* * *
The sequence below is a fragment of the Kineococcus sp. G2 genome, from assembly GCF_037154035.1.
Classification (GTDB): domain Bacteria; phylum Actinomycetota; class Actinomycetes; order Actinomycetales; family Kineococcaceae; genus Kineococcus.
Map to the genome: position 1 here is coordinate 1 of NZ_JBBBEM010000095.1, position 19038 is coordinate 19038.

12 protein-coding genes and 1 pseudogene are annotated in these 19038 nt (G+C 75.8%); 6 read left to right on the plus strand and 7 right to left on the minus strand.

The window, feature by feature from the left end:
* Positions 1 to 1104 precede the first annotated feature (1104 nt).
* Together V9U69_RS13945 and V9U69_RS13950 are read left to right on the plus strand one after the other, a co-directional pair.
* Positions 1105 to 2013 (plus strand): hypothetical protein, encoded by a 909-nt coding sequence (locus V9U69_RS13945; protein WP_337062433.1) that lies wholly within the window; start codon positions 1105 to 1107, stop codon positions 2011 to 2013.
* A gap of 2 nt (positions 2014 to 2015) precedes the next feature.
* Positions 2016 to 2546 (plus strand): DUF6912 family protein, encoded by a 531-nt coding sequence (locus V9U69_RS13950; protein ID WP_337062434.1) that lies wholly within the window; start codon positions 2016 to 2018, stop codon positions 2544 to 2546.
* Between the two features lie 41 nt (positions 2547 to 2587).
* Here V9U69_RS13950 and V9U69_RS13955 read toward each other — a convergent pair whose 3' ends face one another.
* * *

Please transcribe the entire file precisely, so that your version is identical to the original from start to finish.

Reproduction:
The sequence below is a fragment of the Kineococcus sp. G2 genome, from assembly GCF_037154035.1.
Classification (GTDB): domain Bacteria; phylum Actinomycetota; class Actinomycetes; order Actinomycetales; family Kineococcaceae; genus Kineococcus.
Map to the genome: position 1 here is coordinate 1 of NZ_JBBBEM010000095.1, position 19038 is coordinate 19038.

12 protein-coding genes and 1 pseudogene are annotated in these 19038 nt (G+C 75.8%); 6 read left to right on the plus strand and 7 right to left on the minus strand.

The window, feature by feature from the left end:
* Positions 1 to 1104 precede the first annotated feature (1104 nt).
* Together V9U69_RS13945 and V9U69_RS13950 are read left to right on the plus strand one after the other, a co-directional pair.
* Positions 1105 to 2013 (plus strand): hypothetical protein, encoded by a 909-nt coding sequence (locus V9U69_RS13945; protein WP_337062433.1) that lies wholly within the window; start codon positions 1105 to 1107, stop codon positions 2011 to 2013.
* A gap of 2 nt (positions 2014 to 2015) precedes the next feature.
* Positions 2016 to 2546 (plus strand): DUF6912 family protein, encoded by a 531-nt coding sequence (locus V9U69_RS13950; protein ID WP_337062434.1) that lies wholly within the window; start codon positions 2016 to 2018, stop codon positions 2544 to 2546.
* Between the two features lie 41 nt (positions 2547 to 2587).
* Here V9U69_RS13950 and V9U69_RS13955 read toward each other — a convergent pair whose 3' ends face one another.